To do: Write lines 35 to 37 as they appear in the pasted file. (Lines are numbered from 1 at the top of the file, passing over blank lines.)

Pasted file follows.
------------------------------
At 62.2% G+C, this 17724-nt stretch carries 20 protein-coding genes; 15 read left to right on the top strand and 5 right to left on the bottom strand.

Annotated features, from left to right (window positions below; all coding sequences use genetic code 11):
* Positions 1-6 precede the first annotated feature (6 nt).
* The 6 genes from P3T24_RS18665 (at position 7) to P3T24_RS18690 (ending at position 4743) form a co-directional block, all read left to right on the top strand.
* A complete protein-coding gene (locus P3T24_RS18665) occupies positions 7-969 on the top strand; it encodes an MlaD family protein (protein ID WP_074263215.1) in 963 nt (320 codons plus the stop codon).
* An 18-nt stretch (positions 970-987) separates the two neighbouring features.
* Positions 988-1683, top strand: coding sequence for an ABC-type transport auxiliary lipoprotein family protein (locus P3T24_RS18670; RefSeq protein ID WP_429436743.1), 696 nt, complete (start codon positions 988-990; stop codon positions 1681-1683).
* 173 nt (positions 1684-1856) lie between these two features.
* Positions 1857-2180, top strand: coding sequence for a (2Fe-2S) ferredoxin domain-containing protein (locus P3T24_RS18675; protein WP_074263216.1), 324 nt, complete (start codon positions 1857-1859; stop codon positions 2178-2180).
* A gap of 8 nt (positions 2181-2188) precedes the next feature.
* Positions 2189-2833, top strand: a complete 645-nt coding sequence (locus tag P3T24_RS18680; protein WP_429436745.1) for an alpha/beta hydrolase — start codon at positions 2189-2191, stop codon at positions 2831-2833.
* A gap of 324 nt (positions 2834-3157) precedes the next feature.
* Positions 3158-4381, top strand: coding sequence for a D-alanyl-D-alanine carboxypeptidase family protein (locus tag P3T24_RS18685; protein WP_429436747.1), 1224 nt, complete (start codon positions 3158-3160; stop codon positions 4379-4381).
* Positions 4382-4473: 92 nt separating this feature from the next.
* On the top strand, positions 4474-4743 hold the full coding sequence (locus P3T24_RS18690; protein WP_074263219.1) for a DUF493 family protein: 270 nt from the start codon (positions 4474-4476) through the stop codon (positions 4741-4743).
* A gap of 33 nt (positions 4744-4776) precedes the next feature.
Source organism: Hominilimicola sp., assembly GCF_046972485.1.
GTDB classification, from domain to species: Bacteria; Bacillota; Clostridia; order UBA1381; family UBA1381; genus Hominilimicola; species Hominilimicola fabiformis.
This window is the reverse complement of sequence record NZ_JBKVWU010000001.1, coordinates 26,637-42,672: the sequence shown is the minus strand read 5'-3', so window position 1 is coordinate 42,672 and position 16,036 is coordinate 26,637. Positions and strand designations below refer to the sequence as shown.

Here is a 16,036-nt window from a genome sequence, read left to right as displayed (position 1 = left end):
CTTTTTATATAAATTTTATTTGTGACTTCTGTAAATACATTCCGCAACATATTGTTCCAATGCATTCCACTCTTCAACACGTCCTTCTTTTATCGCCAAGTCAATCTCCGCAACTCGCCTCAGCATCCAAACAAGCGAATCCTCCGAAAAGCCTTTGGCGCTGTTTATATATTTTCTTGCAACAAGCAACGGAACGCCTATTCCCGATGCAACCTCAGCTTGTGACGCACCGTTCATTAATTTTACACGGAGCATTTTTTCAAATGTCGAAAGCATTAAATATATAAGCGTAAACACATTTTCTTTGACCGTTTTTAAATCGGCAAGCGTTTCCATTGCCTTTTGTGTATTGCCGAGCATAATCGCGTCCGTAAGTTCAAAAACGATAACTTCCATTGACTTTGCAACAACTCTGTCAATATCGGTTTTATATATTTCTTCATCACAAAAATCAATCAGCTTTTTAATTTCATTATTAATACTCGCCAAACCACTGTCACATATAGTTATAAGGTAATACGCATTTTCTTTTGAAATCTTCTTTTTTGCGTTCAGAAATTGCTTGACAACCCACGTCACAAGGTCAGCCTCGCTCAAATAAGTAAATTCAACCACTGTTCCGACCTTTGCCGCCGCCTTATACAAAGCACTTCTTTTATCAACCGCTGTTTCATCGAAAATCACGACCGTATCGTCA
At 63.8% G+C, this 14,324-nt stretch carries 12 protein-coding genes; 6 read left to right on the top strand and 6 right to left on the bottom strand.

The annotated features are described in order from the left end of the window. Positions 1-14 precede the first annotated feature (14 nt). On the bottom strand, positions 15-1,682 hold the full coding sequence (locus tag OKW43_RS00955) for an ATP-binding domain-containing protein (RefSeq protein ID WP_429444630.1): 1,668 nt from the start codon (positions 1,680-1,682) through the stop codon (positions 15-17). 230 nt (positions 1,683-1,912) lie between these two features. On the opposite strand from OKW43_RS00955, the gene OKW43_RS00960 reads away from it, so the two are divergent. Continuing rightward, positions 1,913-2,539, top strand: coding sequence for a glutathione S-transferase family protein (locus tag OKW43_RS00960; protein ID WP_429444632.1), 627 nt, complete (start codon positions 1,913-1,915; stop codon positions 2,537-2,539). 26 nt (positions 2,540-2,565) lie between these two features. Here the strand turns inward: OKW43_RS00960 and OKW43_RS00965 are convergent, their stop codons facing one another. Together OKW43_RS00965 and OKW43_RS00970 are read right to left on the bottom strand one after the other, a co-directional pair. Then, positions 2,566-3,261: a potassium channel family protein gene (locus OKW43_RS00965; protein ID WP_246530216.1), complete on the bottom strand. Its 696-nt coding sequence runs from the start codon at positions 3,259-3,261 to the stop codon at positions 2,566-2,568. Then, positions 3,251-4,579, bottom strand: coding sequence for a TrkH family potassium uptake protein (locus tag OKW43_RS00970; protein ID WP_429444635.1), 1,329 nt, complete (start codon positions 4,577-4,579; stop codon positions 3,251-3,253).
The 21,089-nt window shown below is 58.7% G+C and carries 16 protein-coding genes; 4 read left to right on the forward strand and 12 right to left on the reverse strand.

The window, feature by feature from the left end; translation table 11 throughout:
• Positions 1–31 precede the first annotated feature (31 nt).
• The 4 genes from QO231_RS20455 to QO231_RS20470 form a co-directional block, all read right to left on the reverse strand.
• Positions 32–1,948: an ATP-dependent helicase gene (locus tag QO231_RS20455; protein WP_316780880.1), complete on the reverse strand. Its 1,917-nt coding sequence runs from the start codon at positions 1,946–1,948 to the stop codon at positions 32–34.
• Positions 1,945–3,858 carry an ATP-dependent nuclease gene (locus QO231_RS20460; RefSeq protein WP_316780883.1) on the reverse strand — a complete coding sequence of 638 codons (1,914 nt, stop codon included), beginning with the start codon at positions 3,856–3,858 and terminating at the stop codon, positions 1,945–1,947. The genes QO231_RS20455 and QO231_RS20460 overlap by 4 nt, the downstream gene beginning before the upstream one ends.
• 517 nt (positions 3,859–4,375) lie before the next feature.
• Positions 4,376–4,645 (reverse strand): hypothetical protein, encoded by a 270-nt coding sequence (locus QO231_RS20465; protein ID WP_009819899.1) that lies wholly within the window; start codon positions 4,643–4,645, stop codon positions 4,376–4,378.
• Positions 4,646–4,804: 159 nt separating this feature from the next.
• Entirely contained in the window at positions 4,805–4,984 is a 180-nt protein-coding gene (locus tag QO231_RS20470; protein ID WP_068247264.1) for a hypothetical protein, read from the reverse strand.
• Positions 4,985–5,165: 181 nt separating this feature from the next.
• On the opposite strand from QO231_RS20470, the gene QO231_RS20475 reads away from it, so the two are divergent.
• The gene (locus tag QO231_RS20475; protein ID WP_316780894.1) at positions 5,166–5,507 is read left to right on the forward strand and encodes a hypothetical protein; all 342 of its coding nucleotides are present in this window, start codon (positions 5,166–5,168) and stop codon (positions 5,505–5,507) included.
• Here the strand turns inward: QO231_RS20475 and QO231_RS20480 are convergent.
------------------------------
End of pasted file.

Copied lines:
• On the opposite strand from QO231_RS20470, the gene QO231_RS20475 reads away from it, so the two are divergent.
• The gene (locus tag QO231_RS20475; protein ID WP_316780894.1) at positions 5,166–5,507 is read left to right on the forward strand and encodes a hypothetical protein; all 342 of its coding nucleotides are present in this window, start codon (positions 5,166–5,168) and stop codon (positions 5,505–5,507) included.
• Here the strand turns inward: QO231_RS20475 and QO231_RS20480 are convergent.